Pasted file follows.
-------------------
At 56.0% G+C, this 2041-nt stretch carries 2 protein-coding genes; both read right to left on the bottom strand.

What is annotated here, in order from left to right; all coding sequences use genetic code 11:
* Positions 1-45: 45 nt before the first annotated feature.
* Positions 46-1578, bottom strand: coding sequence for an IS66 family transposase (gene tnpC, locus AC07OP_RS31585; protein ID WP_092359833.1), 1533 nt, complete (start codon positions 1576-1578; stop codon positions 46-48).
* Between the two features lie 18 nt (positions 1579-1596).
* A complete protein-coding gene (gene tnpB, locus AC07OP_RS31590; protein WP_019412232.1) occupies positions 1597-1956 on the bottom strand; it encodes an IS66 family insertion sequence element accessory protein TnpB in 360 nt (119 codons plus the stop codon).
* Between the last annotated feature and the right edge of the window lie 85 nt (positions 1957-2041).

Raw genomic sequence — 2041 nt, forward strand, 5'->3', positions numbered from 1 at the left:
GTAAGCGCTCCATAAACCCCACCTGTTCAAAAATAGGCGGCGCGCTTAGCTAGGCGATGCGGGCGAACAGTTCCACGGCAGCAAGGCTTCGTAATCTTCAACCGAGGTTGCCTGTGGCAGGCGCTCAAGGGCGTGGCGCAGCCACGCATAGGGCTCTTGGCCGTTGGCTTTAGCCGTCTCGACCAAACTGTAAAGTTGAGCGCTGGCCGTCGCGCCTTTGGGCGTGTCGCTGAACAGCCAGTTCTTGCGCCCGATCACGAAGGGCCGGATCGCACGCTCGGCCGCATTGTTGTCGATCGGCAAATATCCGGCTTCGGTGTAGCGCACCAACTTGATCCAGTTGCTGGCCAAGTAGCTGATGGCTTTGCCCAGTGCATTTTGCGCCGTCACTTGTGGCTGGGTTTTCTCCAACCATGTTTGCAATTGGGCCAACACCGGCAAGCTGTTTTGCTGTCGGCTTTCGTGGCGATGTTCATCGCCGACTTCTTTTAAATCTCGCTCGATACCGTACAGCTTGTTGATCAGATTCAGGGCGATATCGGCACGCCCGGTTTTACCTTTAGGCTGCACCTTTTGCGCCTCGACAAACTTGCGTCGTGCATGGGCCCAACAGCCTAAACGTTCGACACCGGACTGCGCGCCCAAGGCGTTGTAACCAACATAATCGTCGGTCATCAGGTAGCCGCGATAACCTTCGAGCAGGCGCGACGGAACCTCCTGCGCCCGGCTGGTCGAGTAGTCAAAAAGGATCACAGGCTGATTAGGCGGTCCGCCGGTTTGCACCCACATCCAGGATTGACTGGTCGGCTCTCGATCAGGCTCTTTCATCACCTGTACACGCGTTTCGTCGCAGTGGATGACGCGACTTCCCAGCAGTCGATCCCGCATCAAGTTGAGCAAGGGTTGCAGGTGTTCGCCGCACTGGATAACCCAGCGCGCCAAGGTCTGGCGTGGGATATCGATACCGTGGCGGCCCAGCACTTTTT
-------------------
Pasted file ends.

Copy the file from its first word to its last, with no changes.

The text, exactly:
At 56.0% G+C, this 2041-nt stretch carries 2 protein-coding genes; both read right to left on the bottom strand.

What is annotated here, in order from left to right; all coding sequences use genetic code 11:
* Positions 1-45: 45 nt before the first annotated feature.
* Positions 46-1578, bottom strand: coding sequence for an IS66 family transposase (gene tnpC, locus AC07OP_RS31585; protein ID WP_092359833.1), 1533 nt, complete (start codon positions 1576-1578; stop codon positions 46-48).
* Between the two features lie 18 nt (positions 1579-1596).
* A complete protein-coding gene (gene tnpB, locus AC07OP_RS31590; protein WP_019412232.1) occupies positions 1597-1956 on the bottom strand; it encodes an IS66 family insertion sequence element accessory protein TnpB in 360 nt (119 codons plus the stop codon).
* Between the last annotated feature and the right edge of the window lie 85 nt (positions 1957-2041).

Raw genomic sequence — 2041 nt, forward strand, 5'->3', positions numbered from 1 at the left:
GTAAGCGCTCCATAAACCCCACCTGTTCAAAAATAGGCGGCGCGCTTAGCTAGGCGATGCGGGCGAACAGTTCCACGGCAGCAAGGCTTCGTAATCTTCAACCGAGGTTGCCTGTGGCAGGCGCTCAAGGGCGTGGCGCAGCCACGCATAGGGCTCTTGGCCGTTGGCTTTAGCCGTCTCGACCAAACTGTAAAGTTGAGCGCTGGCCGTCGCGCCTTTGGGCGTGTCGCTGAACAGCCAGTTCTTGCGCCCGATCACGAAGGGCCGGATCGCACGCTCGGCCGCATTGTTGTCGATCGGCAAATATCCGGCTTCGGTGTAGCGCACCAACTTGATCCAGTTGCTGGCCAAGTAGCTGATGGCTTTGCCCAGTGCATTTTGCGCCGTCACTTGTGGCTGGGTTTTCTCCAACCATGTTTGCAATTGGGCCAACACCGGCAAGCTGTTTTGCTGTCGGCTTTCGTGGCGATGTTCATCGCCGACTTCTTTTAAATCTCGCTCGATACCGTACAGCTTGTTGATCAGATTCAGGGCGATATCGGCACGCCCGGTTTTACCTTTAGGCTGCACCTTTTGCGCCTCGACAAACTTGCGTCGTGCATGGGCCCAACAGCCTAAACGTTCGACACCGGACTGCGCGCCCAAGGCGTTGTAACCAACATAATCGTCGGTCATCAGGTAGCCGCGATAACCTTCGAGCAGGCGCGACGGAACCTCCTGCGCCCGGCTGGTCGAGTAGTCAAAAAGGATCACAGGCTGATTAGGCGGTCCGCCGGTTTGCACCCACATCCAGGATTGACTGGTCGGCTCTCGATCAGGCTCTTTCATCACCTGTACACGCGTTTCGTCGCAGTGGATGACGCGACTTCCCAGCAGTCGATCCCGCATCAAGTTGAGCAAGGGTTGCAGGTGTTCGCCGCACTGGATAACCCAGCGCGCCAAGGTCTGGCGTGGGATATCGATACCGTGGCGGCCCAGCACTTTTT